sheenaghpugh: (Default)
Christopher Meredith is a novelist and poet from Wales. Though he works mainly in English, one of his books for children is in Welsh and he also translates from Welsh into English. He is a professor of creative writing at the University of Glamorgan. His most recent collection of poems is The Meaning of Flight (Seren) and he has just completed a new novel, The Book of Idiots, which will be published in 2012. He is also involved with five artists in the project "Bog-Mawnog", responding to fire damage on a mountaintop in the Black Mountains in Powys. A booklet of Meredith's poems, Black Mountains, with images from the artists is being produced by Mulfran and there will also be an exhibition about the project in Brecknock Museum, 16th July to late September.


Toy Revolver

He loves its pointed symmetry
the lazy, opened hook of trigger
stock shaped to the palm
like a lover's hip,
opens it like unstoppering a flask
of magic that might spill.

He holds the chamber,
sectioned like fruit, close
to see each scoop and groove
each empty socket in the disc,
counts with a fingertip
six spaces for the dark seeds.

Interview and more poems behind cut )



Links to other poems and information

Breaking Wood - Christopher Meredith reading his own poem on YouTube.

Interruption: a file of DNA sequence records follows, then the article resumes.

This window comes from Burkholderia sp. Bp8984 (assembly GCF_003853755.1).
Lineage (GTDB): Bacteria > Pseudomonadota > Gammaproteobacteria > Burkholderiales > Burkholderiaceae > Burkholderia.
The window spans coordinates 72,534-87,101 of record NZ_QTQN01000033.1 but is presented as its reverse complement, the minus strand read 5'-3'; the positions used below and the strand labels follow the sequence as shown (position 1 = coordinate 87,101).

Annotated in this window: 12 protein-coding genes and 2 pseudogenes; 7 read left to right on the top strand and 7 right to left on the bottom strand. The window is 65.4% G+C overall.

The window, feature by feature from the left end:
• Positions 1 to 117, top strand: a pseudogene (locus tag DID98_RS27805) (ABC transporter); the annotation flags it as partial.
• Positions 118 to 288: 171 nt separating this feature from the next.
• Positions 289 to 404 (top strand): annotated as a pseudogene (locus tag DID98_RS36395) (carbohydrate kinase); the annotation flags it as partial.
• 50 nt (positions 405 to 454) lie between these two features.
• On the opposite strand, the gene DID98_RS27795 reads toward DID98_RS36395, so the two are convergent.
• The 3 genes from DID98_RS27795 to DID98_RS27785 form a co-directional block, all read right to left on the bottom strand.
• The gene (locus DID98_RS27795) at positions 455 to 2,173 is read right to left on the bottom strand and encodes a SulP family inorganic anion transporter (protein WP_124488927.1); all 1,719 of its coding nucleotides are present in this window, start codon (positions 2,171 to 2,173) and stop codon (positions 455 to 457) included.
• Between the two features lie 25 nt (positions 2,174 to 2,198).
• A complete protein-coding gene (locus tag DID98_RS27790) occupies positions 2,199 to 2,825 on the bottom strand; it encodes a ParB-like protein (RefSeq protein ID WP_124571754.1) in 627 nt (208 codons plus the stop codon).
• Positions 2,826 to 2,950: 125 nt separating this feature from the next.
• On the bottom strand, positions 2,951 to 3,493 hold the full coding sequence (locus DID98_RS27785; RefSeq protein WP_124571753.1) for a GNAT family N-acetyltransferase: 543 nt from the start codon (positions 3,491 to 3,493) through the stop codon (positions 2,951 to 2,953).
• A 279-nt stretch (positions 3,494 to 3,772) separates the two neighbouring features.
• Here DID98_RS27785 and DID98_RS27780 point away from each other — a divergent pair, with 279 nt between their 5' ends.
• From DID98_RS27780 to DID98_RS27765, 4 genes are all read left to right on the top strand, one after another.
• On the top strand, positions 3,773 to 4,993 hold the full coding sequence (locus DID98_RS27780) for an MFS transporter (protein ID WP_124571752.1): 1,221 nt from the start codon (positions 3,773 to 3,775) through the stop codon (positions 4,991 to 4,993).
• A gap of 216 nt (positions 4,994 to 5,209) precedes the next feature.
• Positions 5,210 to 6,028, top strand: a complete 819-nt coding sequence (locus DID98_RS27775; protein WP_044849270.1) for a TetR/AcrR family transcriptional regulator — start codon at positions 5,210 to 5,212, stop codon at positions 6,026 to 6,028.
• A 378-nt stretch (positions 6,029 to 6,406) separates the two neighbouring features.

What flight meant - a poem of Chris's featured on Jo Preston's writing blog.
Christopher Meredith's website
Seren, Christopher Meredith's publisher
Christopher Meredith's page on the Contemporary Writers website
A Woollen Line - the blog of Pip Woolf, who is involved with Meredith in the Bog-Mawnog project.
sheenaghpugh: (Slartibartfast)
Just put a new article on translation up on my website. Translating the Not Quite is about my efforts to translate a German poem that wasn't quite in German, since it was by the Swiss German poet Johann Peter Hebel (1760-1826), who wrote in the Alemannic dialect. I've included the original and translation in an appendix; for a poem written about 200 years ago it contains some strangely contemporary end-of-the-world forebodings. The article was originally written for a university but ironically enough they said it wouldn't do because it wasn't in the dialect they favoured, namely academic-speak.
sheenaghpugh: (Anthony Gormley's Another Place)
I don't speak Catalan, which I regret, because during the short time I spent in Barcelona I noticed that it seemed to resemble Welsh in some ways, like the days of the week. But I've always been irrationally chuffed to know that there's a Catalan translation of a poem of mine online.

It's at the web site of the translator Sadurní Vergés and is a translation of a poem called "The Extra" - the original is underneath the translation.

It's always fascinating to see a poem in translation, even if you can only guess at the words from their resemblance to others; you still see different rhythms, emphases, rather like giving yourself a new hair colour.
sheenaghpugh: (Heslop from Porridge)